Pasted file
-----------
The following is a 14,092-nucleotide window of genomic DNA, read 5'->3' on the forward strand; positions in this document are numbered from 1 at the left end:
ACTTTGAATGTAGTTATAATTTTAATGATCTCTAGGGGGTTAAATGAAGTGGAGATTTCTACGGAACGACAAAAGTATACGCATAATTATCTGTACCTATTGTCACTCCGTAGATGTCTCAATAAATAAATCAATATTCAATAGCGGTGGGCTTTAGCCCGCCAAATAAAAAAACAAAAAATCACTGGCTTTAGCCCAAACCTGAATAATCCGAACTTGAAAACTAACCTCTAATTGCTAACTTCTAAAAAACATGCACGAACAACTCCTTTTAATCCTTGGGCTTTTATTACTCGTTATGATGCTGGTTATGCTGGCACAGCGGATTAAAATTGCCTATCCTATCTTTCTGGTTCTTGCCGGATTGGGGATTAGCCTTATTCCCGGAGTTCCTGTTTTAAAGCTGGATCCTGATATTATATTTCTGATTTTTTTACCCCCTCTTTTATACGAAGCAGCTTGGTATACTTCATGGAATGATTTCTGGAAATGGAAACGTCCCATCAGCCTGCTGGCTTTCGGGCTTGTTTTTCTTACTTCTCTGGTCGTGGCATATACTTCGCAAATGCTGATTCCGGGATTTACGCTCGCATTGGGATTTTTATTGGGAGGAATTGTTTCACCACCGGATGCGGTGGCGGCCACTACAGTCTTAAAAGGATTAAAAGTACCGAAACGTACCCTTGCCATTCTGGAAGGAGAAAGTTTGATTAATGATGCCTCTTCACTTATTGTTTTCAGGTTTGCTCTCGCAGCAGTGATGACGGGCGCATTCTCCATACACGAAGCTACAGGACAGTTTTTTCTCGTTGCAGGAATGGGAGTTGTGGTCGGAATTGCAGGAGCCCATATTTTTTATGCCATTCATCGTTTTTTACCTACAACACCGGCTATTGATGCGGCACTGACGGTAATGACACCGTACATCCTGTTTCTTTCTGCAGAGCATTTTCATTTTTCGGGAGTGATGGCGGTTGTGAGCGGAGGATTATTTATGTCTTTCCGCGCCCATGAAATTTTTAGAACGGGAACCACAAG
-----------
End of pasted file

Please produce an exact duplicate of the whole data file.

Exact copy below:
The following is a 14,092-nucleotide window of genomic DNA, read 5'->3' on the forward strand; positions in this document are numbered from 1 at the left end:
ACTTTGAATGTAGTTATAATTTTAATGATCTCTAGGGGGTTAAATGAAGTGGAGATTTCTACGGAACGACAAAAGTATACGCATAATTATCTGTACCTATTGTCACTCCGTAGATGTCTCAATAAATAAATCAATATTCAATAGCGGTGGGCTTTAGCCCGCCAAATAAAAAAACAAAAAATCACTGGCTTTAGCCCAAACCTGAATAATCCGAACTTGAAAACTAACCTCTAATTGCTAACTTCTAAAAAACATGCACGAACAACTCCTTTTAATCCTTGGGCTTTTATTACTCGTTATGATGCTGGTTATGCTGGCACAGCGGATTAAAATTGCCTATCCTATCTTTCTGGTTCTTGCCGGATTGGGGATTAGCCTTATTCCCGGAGTTCCTGTTTTAAAGCTGGATCCTGATATTATATTTCTGATTTTTTTACCCCCTCTTTTATACGAAGCAGCTTGGTATACTTCATGGAATGATTTCTGGAAATGGAAACGTCCCATCAGCCTGCTGGCTTTCGGGCTTGTTTTTCTTACTTCTCTGGTCGTGGCATATACTTCGCAAATGCTGATTCCGGGATTTACGCTCGCATTGGGATTTTTATTGGGAGGAATTGTTTCACCACCGGATGCGGTGGCGGCCACTACAGTCTTAAAAGGATTAAAAGTACCGAAACGTACCCTTGCCATTCTGGAAGGAGAAAGTTTGATTAATGATGCCTCTTCACTTATTGTTTTCAGGTTTGCTCTCGCAGCAGTGATGACGGGCGCATTCTCCATACACGAAGCTACAGGACAGTTTTTTCTCGTTGCAGGAATGGGAGTTGTGGTCGGAATTGCAGGAGCCCATATTTTTTATGCCATTCATCGTTTTTTACCTACAACACCGGCTATTGATGCGGCACTGACGGTAATGACACCGTACATCCTGTTTCTTTCTGCAGAGCATTTTCATTTTTCGGGAGTGATGGCGGTTGTGAGCGGAGGATTATTTATGTCTTTCCGCGCCCATGAAATTTTTAGAACGGGAACCACAAG